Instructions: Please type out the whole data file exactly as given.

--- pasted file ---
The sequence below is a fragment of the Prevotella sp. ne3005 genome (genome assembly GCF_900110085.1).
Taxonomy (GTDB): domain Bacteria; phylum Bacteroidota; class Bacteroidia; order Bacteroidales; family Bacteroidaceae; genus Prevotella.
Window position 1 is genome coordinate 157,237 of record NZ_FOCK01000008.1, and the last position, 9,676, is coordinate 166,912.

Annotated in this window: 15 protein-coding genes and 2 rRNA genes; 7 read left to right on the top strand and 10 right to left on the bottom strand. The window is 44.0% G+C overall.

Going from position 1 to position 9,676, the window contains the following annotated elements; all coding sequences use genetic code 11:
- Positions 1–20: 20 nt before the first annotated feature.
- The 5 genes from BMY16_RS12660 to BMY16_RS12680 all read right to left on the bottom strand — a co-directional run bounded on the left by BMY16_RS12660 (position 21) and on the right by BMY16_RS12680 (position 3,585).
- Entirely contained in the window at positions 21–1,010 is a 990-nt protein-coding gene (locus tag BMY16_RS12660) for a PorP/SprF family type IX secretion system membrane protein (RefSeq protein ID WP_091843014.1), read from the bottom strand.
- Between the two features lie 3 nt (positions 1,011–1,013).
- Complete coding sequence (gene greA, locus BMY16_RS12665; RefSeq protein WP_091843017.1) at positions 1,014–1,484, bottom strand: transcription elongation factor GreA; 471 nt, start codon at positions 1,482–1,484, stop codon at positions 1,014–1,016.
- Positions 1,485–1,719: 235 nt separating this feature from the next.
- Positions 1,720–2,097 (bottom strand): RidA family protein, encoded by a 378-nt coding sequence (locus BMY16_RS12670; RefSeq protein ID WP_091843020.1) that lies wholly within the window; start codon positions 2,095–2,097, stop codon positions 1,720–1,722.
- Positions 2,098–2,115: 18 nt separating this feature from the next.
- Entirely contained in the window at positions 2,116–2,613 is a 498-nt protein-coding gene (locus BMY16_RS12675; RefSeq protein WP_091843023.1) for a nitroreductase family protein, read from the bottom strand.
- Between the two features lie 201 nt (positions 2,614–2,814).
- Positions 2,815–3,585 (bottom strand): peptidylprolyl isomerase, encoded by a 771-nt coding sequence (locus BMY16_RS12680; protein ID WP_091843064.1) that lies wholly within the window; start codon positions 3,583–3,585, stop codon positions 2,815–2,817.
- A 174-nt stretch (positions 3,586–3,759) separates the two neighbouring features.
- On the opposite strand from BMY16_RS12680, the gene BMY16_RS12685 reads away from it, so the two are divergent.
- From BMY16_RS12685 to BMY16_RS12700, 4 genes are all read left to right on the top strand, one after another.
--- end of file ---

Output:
The sequence below is a fragment of the Prevotella sp. ne3005 genome (genome assembly GCF_900110085.1).
Taxonomy (GTDB): domain Bacteria; phylum Bacteroidota; class Bacteroidia; order Bacteroidales; family Bacteroidaceae; genus Prevotella.
Window position 1 is genome coordinate 157,237 of record NZ_FOCK01000008.1, and the last position, 9,676, is coordinate 166,912.

Annotated in this window: 15 protein-coding genes and 2 rRNA genes; 7 read left to right on the top strand and 10 right to left on the bottom strand. The window is 44.0% G+C overall.

Going from position 1 to position 9,676, the window contains the following annotated elements; all coding sequences use genetic code 11:
- Positions 1–20: 20 nt before the first annotated feature.
- The 5 genes from BMY16_RS12660 to BMY16_RS12680 all read right to left on the bottom strand — a co-directional run bounded on the left by BMY16_RS12660 (position 21) and on the right by BMY16_RS12680 (position 3,585).
- Entirely contained in the window at positions 21–1,010 is a 990-nt protein-coding gene (locus tag BMY16_RS12660) for a PorP/SprF family type IX secretion system membrane protein (RefSeq protein ID WP_091843014.1), read from the bottom strand.
- Between the two features lie 3 nt (positions 1,011–1,013).
- Complete coding sequence (gene greA, locus BMY16_RS12665; RefSeq protein WP_091843017.1) at positions 1,014–1,484, bottom strand: transcription elongation factor GreA; 471 nt, start codon at positions 1,482–1,484, stop codon at positions 1,014–1,016.
- Positions 1,485–1,719: 235 nt separating this feature from the next.
- Positions 1,720–2,097 (bottom strand): RidA family protein, encoded by a 378-nt coding sequence (locus BMY16_RS12670; RefSeq protein ID WP_091843020.1) that lies wholly within the window; start codon positions 2,095–2,097, stop codon positions 1,720–1,722.
- Positions 2,098–2,115: 18 nt separating this feature from the next.
- Entirely contained in the window at positions 2,116–2,613 is a 498-nt protein-coding gene (locus BMY16_RS12675; RefSeq protein WP_091843023.1) for a nitroreductase family protein, read from the bottom strand.
- Between the two features lie 201 nt (positions 2,614–2,814).
- Positions 2,815–3,585 (bottom strand): peptidylprolyl isomerase, encoded by a 771-nt coding sequence (locus BMY16_RS12680; protein ID WP_091843064.1) that lies wholly within the window; start codon positions 3,583–3,585, stop codon positions 2,815–2,817.
- A 174-nt stretch (positions 3,586–3,759) separates the two neighbouring features.
- On the opposite strand from BMY16_RS12680, the gene BMY16_RS12685 reads away from it, so the two are divergent.
- From BMY16_RS12685 to BMY16_RS12700, 4 genes are all read left to right on the top strand, one after another.